Oil traded above $85 a barrel and near a four-year high on Wednesday, supported by expectations that U.S. sanctions on Iran will tighten supply and strain the ability of Saudi Arabia and other producers to pump more.
Crude exports from Iran, OPEC’s third-largest producer, are already falling as the U.S. sanctions kicking in on Nov. 4 deter buyers. The drop in exports is reducing the impact of an OPEC production increase agreed in June.
Brent crude LCOc1, the global benchmark, was up 38 cents at $85.18 a barrel at 0833 GMT. It reached $85.45 on Monday, its highest level since November 2014. U.S. crude CLc1 was up 24 cents at $75.47.
Olivier Jakob, analyst at Petromatrix said, “Iran is the main supportive factor and is a test to the spare capacity of Saudi Arabia.”
With Iranian exports expected to fall further, analysts say there may not be enough spare production capacity in the short term to meet demand, potentially requiring large withdrawals from storage.
“The fact that Saudi Arabia has been timid in its reaction has reinforced the notion there is limited spare capacity available.” The Organization of the Petroleum Exporting Countries, plus allies including Russia, have been limiting supply since 2017 to get rid of a glut. They partially relaxed the cut in June, under pressure from U.S. President Donald Trump to cool prices.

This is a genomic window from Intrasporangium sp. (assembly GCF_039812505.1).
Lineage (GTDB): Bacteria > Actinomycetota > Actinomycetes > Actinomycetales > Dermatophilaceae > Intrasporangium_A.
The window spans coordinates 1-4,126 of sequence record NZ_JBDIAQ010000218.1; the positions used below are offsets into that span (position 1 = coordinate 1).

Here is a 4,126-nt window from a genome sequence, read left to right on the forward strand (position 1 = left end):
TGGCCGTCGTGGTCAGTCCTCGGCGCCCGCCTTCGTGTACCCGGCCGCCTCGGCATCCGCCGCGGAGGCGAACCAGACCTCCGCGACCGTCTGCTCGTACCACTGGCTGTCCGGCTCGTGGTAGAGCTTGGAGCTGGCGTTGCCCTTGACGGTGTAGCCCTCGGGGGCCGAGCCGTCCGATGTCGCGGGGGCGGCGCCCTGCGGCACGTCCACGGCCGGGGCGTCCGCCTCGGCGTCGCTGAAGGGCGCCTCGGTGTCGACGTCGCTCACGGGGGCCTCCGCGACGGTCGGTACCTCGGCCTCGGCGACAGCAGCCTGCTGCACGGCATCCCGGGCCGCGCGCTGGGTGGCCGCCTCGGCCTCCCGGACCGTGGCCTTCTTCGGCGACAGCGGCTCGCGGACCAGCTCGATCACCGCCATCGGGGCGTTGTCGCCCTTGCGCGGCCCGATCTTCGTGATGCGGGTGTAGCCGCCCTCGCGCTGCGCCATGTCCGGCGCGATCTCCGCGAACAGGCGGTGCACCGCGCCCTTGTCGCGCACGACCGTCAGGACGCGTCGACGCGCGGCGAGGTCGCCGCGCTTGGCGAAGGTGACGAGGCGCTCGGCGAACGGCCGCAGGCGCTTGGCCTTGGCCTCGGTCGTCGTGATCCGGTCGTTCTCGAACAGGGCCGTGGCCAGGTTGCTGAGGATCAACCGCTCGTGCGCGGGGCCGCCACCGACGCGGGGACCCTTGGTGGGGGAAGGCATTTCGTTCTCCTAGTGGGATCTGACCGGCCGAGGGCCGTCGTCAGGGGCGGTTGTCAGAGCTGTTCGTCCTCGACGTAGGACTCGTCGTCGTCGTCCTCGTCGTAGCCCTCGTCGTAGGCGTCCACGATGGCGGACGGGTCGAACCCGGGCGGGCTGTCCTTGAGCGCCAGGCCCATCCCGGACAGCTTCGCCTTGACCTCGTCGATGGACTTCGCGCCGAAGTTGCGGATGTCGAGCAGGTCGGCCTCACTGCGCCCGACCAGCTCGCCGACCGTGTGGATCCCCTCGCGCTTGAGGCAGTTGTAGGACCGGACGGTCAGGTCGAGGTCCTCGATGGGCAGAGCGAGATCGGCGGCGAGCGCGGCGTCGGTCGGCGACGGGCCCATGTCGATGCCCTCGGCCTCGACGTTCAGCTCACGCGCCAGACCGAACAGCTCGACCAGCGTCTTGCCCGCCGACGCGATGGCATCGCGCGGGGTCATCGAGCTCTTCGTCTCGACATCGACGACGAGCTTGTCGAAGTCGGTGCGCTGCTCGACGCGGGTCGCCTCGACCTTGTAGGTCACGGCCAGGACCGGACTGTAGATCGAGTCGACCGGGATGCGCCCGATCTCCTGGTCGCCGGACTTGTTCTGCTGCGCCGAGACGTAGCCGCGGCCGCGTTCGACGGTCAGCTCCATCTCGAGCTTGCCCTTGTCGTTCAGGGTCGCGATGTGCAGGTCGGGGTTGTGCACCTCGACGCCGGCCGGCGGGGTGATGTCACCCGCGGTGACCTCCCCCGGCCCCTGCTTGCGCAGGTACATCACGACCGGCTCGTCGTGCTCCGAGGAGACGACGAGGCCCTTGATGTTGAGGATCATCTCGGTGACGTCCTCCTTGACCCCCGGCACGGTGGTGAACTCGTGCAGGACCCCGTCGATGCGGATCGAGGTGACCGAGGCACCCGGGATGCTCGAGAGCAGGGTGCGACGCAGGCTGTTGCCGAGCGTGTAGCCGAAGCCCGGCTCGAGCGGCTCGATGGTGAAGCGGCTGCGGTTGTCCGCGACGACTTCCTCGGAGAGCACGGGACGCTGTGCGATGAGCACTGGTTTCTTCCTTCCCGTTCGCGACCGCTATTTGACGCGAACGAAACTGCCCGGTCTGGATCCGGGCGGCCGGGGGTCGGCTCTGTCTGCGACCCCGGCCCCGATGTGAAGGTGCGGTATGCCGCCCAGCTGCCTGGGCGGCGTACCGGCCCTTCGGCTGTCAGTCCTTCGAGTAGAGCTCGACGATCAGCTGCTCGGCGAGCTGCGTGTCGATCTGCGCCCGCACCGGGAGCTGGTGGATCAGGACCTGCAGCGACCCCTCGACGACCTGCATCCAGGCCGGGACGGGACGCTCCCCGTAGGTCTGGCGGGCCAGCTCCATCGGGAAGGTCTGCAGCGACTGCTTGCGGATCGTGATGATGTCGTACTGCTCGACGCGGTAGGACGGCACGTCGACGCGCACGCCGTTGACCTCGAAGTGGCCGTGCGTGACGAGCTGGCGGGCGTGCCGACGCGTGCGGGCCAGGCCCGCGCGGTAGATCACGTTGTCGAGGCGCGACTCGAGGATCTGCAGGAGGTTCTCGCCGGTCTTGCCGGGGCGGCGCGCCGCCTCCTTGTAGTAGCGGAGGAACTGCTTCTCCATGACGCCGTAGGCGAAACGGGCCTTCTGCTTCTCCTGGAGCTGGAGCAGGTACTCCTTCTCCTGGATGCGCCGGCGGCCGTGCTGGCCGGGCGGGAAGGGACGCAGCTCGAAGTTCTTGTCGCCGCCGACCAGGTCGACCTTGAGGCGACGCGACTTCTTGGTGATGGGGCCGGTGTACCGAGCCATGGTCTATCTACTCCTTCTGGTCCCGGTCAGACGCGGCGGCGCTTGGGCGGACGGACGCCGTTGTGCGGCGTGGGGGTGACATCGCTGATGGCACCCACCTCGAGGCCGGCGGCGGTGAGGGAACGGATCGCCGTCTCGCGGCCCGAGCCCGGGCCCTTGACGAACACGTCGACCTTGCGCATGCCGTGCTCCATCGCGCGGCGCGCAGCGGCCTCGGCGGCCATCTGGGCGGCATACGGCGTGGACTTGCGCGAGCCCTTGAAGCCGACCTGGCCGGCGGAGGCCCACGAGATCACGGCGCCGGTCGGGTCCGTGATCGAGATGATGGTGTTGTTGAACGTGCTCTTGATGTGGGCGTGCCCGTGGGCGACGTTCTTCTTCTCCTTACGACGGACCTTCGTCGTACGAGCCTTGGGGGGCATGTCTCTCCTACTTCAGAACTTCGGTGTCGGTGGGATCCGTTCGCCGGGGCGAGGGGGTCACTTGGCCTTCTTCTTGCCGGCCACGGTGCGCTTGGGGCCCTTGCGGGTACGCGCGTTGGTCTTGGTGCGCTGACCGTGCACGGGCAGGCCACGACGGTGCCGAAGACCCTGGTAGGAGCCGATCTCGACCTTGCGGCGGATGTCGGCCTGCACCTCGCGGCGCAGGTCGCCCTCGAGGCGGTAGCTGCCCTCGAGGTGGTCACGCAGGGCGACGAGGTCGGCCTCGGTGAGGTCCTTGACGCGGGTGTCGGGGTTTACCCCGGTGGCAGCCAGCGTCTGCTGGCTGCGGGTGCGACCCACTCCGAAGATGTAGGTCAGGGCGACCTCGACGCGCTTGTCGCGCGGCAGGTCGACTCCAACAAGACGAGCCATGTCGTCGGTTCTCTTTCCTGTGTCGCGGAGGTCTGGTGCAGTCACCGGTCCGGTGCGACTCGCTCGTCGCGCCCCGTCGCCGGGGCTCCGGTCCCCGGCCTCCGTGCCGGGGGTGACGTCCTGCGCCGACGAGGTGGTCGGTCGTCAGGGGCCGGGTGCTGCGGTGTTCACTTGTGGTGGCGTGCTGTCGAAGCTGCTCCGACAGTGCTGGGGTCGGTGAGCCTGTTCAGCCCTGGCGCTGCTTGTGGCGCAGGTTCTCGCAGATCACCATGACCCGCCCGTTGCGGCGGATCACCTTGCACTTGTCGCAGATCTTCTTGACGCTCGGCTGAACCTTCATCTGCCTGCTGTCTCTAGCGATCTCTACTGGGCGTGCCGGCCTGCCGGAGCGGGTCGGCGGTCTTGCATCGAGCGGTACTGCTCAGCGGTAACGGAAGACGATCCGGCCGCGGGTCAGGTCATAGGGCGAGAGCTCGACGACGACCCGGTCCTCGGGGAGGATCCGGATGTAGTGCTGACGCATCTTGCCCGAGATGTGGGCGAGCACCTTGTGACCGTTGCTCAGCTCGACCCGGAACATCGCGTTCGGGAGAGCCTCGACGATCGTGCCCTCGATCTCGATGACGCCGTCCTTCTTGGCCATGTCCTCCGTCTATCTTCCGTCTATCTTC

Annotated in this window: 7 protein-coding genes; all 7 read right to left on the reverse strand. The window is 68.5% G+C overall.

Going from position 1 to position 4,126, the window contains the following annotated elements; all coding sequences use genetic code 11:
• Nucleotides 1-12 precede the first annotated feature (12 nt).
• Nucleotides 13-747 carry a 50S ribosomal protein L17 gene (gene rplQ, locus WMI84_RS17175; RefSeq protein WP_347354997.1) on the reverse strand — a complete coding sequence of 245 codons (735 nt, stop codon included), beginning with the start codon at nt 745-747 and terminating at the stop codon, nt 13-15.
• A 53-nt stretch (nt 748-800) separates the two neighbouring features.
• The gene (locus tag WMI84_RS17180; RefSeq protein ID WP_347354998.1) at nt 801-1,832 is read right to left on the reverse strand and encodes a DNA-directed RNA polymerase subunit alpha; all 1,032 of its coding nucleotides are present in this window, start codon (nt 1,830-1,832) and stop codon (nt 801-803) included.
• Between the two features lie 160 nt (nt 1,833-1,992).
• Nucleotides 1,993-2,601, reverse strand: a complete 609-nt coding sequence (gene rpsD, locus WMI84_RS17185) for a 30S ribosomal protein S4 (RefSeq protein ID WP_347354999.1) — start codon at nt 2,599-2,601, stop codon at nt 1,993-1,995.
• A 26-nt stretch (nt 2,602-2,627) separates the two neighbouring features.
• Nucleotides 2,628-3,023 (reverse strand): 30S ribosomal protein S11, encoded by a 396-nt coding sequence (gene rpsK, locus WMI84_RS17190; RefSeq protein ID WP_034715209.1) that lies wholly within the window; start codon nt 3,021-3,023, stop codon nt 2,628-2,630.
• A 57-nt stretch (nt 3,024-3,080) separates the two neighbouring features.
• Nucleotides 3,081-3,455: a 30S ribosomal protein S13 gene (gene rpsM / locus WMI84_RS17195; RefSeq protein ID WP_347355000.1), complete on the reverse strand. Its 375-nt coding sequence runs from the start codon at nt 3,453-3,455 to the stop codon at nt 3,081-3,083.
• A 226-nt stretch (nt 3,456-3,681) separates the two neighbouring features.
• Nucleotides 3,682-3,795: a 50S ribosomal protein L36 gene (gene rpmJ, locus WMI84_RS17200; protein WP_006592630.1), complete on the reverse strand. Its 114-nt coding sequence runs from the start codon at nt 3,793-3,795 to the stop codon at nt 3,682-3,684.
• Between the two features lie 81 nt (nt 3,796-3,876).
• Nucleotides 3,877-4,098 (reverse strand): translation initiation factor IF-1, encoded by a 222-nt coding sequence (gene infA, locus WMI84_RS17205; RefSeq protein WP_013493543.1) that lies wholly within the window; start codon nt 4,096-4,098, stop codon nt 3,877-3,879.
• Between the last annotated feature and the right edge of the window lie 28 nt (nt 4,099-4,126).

OPEC has so far ruled out any further production increase, beyond delivering the boost agreed in June, despite prices rallying further and more pressure from Trump.
Russia’s energy minister, Alexander Novak, said on Wednesday the market has more or less stabilized but many uncertainties remain, including the sanctions on Iran, and could push prices higher.
Nonetheless, a strong dollar .DXY, which makes oil imports more expensive for countries using other currencies, as well as an industry report showing rising inventories in the United States limited the rally.
U.S. crude inventories rose by 907,000 barrels in the week to Sept. 28 to 400.9 million, the American Petroleum Institute said on Tuesday.
With oil prices soaring, there are concerns over their inflationary effect on demand growth, especially in Asia’s emerging markets where weakening currencies are further adding to high fuel import costs.
Add the trade disputes between the US and other major powers, especially China, and economic growth into 2019 could be eroded.
Growth in China’s manufacturing sector already sputtered in September as both external and domestic demand weakened, two surveys showed on Sunday.
In Japan, business confidence among big manufacturers declined in the last quarter its lowest in nearly a year, as firms felt the pinch from rising raw material costs and as global trade conditions worsened.
In a sign that the financial market is positioning itself for further price rises, hedge funds increased their bullish wagers on US crude in the week to September 25, data from the US Commodity Futures Trading Commission (CFTC) showed on Friday, increasing futures and options positions in New York and London by 3,728 contracts to 346,566 during the period.